Press Play: Remembering Joe Frank

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Radio legend Joe Frank died Monday. He was 79. Press Play talked to some of the people who worked with Frank about his brilliance, his storytelling and his unmistakeable voice.


KCRW president Jennifer Ferro told Press Play about how he came to KCRW and how he constructed his stories:

He was a director and he pulled things out of people, but really what was interesting about it about Joe as an artist was that nothing that he talked about specifically was real. Nothing. It was all constructed the through line was this kind of notion of wrestling with humiliation and inadequacy.

Unfictional host Bob Carlson told Press Play about what it was like to work with him:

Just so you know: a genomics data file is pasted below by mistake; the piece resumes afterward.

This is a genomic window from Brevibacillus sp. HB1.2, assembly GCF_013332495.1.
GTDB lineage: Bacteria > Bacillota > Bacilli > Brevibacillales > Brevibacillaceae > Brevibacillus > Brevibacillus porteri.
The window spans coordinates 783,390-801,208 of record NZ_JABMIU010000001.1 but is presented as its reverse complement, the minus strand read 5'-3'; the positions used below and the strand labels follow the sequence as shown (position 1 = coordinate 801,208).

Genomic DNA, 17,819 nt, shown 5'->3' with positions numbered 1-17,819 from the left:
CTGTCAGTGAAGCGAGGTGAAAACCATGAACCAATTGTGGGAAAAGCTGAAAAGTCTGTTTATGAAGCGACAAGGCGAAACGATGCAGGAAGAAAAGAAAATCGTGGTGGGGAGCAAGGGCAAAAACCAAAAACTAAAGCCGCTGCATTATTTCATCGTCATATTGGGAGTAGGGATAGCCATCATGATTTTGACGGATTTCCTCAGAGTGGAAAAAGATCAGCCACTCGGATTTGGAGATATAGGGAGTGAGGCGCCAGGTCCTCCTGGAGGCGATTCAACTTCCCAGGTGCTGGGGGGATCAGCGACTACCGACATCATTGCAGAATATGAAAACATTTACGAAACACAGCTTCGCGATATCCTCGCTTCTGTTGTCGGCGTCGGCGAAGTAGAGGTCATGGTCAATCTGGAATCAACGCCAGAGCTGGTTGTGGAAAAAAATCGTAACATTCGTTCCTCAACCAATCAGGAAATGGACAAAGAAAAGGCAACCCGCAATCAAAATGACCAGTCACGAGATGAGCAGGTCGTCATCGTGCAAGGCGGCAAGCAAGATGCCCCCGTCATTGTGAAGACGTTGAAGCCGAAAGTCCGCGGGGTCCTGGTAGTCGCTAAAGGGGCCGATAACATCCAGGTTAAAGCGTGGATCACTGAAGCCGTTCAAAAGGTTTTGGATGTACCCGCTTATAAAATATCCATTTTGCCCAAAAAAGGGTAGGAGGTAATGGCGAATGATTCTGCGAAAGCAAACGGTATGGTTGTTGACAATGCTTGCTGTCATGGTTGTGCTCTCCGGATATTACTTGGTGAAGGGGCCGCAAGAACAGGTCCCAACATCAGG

He was incredibly maddening to work with. He was super super exacting about what he wanted, and nobody did what he did. So everything he did was unusual, so you you’d have to kind of catch up to his style. He had a very specific idea of what he wanted his voice to sound like and it wasn’t necessarily good. He wanted his voice to sort of cut through the music in a certain way. He was very exacting about the music he used and I learned a lot from that.

This American Life host Ira Glass worked with Frank as a young radio producer:

I very clearly remember being in the studio in NPR’s old studios on M Street in Studio 2 in this big old fashioned studio with reel to reel tape recorders and I was standing by one of the tape recorders next to the engineer and Joe was recording one of his early shows and music’s playing and he’s just reading that totally hypnotic way. And I remember feeling like oh my god I’m totally caught up in this. I totally want to find out what’s going to happen. I have never felt this before. I don’t know how he’s doing this but, like, I wanna do that.